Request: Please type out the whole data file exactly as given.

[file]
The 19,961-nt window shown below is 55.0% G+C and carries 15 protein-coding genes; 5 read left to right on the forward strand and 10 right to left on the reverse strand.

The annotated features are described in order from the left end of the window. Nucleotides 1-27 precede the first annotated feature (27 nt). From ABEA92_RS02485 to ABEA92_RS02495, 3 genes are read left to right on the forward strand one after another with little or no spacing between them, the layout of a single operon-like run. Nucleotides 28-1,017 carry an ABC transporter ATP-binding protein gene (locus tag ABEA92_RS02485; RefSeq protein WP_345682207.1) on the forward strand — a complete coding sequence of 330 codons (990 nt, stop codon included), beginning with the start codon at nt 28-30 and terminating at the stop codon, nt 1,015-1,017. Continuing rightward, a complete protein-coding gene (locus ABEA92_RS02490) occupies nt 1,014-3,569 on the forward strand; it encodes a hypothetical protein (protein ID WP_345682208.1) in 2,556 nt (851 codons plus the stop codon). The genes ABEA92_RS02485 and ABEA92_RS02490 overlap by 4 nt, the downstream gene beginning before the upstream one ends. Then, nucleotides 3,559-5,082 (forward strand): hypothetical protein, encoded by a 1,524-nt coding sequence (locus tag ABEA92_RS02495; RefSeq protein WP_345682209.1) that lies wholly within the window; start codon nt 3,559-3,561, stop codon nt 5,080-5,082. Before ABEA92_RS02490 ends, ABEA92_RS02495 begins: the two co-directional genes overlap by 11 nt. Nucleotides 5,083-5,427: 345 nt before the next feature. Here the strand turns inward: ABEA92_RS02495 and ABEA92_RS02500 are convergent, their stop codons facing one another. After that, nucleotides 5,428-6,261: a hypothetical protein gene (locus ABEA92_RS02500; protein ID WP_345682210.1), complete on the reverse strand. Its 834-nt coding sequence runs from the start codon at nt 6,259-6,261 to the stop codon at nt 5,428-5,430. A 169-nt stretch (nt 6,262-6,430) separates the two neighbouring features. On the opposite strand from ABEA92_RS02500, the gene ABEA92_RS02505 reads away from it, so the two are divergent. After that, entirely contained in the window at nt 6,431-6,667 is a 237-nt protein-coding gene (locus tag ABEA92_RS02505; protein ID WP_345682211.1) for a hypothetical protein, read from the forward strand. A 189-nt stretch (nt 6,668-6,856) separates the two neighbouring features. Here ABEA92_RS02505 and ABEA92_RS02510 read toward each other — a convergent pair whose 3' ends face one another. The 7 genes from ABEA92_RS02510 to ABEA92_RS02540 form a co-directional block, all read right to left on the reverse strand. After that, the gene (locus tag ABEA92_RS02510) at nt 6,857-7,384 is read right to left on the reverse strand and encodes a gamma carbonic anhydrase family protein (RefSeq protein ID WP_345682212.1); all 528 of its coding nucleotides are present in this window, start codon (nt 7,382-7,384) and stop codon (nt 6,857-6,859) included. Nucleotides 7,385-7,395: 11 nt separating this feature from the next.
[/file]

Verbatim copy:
The 19,961-nt window shown below is 55.0% G+C and carries 15 protein-coding genes; 5 read left to right on the forward strand and 10 right to left on the reverse strand.

The annotated features are described in order from the left end of the window. Nucleotides 1-27 precede the first annotated feature (27 nt). From ABEA92_RS02485 to ABEA92_RS02495, 3 genes are read left to right on the forward strand one after another with little or no spacing between them, the layout of a single operon-like run. Nucleotides 28-1,017 carry an ABC transporter ATP-binding protein gene (locus tag ABEA92_RS02485; RefSeq protein WP_345682207.1) on the forward strand — a complete coding sequence of 330 codons (990 nt, stop codon included), beginning with the start codon at nt 28-30 and terminating at the stop codon, nt 1,015-1,017. Continuing rightward, a complete protein-coding gene (locus ABEA92_RS02490) occupies nt 1,014-3,569 on the forward strand; it encodes a hypothetical protein (protein ID WP_345682208.1) in 2,556 nt (851 codons plus the stop codon). The genes ABEA92_RS02485 and ABEA92_RS02490 overlap by 4 nt, the downstream gene beginning before the upstream one ends. Then, nucleotides 3,559-5,082 (forward strand): hypothetical protein, encoded by a 1,524-nt coding sequence (locus tag ABEA92_RS02495; RefSeq protein WP_345682209.1) that lies wholly within the window; start codon nt 3,559-3,561, stop codon nt 5,080-5,082. Before ABEA92_RS02490 ends, ABEA92_RS02495 begins: the two co-directional genes overlap by 11 nt. Nucleotides 5,083-5,427: 345 nt before the next feature. Here the strand turns inward: ABEA92_RS02495 and ABEA92_RS02500 are convergent, their stop codons facing one another. After that, nucleotides 5,428-6,261: a hypothetical protein gene (locus ABEA92_RS02500; protein ID WP_345682210.1), complete on the reverse strand. Its 834-nt coding sequence runs from the start codon at nt 6,259-6,261 to the stop codon at nt 5,428-5,430. A 169-nt stretch (nt 6,262-6,430) separates the two neighbouring features. On the opposite strand from ABEA92_RS02500, the gene ABEA92_RS02505 reads away from it, so the two are divergent. After that, entirely contained in the window at nt 6,431-6,667 is a 237-nt protein-coding gene (locus tag ABEA92_RS02505; protein ID WP_345682211.1) for a hypothetical protein, read from the forward strand. A 189-nt stretch (nt 6,668-6,856) separates the two neighbouring features. Here ABEA92_RS02505 and ABEA92_RS02510 read toward each other — a convergent pair whose 3' ends face one another. The 7 genes from ABEA92_RS02510 to ABEA92_RS02540 form a co-directional block, all read right to left on the reverse strand. After that, the gene (locus tag ABEA92_RS02510) at nt 6,857-7,384 is read right to left on the reverse strand and encodes a gamma carbonic anhydrase family protein (RefSeq protein ID WP_345682212.1); all 528 of its coding nucleotides are present in this window, start codon (nt 7,382-7,384) and stop codon (nt 6,857-6,859) included. Nucleotides 7,385-7,395: 11 nt separating this feature from the next.